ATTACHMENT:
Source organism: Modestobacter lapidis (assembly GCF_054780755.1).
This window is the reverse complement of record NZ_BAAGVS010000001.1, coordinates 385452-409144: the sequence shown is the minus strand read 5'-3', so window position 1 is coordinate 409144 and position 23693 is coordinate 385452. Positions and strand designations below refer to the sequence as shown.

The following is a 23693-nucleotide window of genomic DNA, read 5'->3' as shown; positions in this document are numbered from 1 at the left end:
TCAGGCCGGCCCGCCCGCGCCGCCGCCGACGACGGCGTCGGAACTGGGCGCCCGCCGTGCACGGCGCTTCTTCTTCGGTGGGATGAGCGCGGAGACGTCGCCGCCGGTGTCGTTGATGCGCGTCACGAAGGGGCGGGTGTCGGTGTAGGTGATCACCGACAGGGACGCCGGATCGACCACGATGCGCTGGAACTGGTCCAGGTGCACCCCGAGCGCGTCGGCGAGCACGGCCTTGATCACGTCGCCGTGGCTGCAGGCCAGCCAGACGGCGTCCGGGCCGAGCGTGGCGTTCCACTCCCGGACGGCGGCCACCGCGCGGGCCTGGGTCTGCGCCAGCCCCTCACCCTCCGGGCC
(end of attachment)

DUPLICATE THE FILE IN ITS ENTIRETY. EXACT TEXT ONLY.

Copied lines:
Source organism: Modestobacter lapidis (assembly GCF_054780755.1).
This window is the reverse complement of record NZ_BAAGVS010000001.1, coordinates 385452-409144: the sequence shown is the minus strand read 5'-3', so window position 1 is coordinate 409144 and position 23693 is coordinate 385452. Positions and strand designations below refer to the sequence as shown.

The following is a 23693-nucleotide window of genomic DNA, read 5'->3' as shown; positions in this document are numbered from 1 at the left end:
TCAGGCCGGCCCGCCCGCGCCGCCGCCGACGACGGCGTCGGAACTGGGCGCCCGCCGTGCACGGCGCTTCTTCTTCGGTGGGATGAGCGCGGAGACGTCGCCGCCGGTGTCGTTGATGCGCGTCACGAAGGGGCGGGTGTCGGTGTAGGTGATCACCGACAGGGACGCCGGATCGACCACGATGCGCTGGAACTGGTCCAGGTGCACCCCGAGCGCGTCGGCGAGCACGGCCTTGATCACGTCGCCGTGGCTGCAGGCCAGCCAGACGGCGTCCGGGCCGAGCGTGGCGTTCCACTCCCGGACGGCGGCCACCGCGCGGGCCTGGGTCTGCGCCAGCCCCTCACCCTCCGGGCC